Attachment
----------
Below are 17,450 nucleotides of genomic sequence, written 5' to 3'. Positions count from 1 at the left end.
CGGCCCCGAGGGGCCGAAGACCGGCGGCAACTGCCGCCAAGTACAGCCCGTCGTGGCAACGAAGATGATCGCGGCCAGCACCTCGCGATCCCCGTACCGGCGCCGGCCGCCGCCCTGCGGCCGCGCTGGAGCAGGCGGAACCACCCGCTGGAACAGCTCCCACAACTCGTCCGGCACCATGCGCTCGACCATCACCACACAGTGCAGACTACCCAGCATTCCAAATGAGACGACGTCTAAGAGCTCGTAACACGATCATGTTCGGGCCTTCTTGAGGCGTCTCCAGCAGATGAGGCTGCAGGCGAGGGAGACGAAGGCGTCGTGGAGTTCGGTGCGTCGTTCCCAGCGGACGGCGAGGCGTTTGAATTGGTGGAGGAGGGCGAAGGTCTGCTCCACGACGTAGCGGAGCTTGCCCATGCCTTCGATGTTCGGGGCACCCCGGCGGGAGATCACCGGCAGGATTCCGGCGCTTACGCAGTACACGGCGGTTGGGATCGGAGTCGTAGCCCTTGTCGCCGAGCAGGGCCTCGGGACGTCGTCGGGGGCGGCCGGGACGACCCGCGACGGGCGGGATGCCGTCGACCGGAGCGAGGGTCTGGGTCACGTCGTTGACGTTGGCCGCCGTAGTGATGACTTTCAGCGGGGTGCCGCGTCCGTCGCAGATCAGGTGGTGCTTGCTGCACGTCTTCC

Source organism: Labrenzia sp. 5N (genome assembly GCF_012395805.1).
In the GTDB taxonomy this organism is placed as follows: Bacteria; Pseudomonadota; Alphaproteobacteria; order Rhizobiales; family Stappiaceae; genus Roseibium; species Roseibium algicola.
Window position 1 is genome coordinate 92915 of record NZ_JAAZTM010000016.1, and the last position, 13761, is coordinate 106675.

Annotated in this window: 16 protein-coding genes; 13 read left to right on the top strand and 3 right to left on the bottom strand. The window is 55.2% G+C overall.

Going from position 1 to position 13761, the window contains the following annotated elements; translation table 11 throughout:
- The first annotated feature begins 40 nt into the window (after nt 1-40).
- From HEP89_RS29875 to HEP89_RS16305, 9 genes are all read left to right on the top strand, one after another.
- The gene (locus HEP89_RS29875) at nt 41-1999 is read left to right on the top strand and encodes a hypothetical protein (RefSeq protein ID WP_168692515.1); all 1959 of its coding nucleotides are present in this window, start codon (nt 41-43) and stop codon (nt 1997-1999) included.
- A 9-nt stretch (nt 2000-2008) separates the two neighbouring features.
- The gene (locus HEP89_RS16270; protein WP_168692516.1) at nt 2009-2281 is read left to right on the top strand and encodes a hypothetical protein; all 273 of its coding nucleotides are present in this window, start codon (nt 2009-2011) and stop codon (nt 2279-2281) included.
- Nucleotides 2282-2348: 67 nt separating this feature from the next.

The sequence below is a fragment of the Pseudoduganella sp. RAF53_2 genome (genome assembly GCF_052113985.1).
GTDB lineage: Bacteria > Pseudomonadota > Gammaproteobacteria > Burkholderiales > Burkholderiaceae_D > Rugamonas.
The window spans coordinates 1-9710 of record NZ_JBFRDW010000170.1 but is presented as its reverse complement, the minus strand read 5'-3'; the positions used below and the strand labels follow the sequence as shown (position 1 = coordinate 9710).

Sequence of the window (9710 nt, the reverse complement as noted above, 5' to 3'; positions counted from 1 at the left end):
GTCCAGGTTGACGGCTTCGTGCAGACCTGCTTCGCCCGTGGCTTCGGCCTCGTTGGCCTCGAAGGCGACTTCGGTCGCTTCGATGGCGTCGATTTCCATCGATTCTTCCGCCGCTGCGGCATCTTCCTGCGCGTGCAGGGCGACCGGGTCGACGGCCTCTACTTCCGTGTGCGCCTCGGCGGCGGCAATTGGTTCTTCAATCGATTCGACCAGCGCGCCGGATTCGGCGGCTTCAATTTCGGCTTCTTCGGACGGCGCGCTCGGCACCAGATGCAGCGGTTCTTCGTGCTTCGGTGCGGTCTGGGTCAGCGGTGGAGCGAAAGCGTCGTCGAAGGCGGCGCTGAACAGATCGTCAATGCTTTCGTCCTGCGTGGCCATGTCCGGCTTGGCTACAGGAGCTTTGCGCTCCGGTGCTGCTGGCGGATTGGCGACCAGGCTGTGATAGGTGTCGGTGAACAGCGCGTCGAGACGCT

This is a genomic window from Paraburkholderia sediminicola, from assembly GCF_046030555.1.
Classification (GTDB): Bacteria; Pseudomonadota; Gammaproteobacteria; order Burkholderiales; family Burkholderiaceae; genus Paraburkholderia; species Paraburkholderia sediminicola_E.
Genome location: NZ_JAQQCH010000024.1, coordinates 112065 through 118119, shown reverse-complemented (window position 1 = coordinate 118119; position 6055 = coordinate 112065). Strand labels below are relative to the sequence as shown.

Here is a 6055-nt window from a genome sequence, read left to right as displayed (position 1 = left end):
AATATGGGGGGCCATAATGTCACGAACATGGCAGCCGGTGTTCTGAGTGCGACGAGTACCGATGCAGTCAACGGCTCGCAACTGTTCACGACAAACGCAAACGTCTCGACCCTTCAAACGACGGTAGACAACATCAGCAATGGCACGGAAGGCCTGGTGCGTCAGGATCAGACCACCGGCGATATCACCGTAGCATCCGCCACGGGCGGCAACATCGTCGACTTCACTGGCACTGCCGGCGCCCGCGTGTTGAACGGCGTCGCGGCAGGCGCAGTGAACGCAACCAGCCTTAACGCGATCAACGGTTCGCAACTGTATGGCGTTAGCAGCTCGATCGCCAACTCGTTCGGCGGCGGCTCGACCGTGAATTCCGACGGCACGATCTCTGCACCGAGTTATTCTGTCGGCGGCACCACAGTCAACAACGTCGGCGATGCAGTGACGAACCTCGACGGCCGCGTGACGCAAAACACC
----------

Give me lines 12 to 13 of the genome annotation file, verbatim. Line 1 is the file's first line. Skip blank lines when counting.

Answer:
- The gene (locus HEP89_RS16270; protein WP_168692516.1) at nt 2009-2281 is read left to right on the top strand and encodes a hypothetical protein; all 273 of its coding nucleotides are present in this window, start codon (nt 2009-2011) and stop codon (nt 2279-2281) included.
- Nucleotides 2282-2348: 67 nt separating this feature from the next.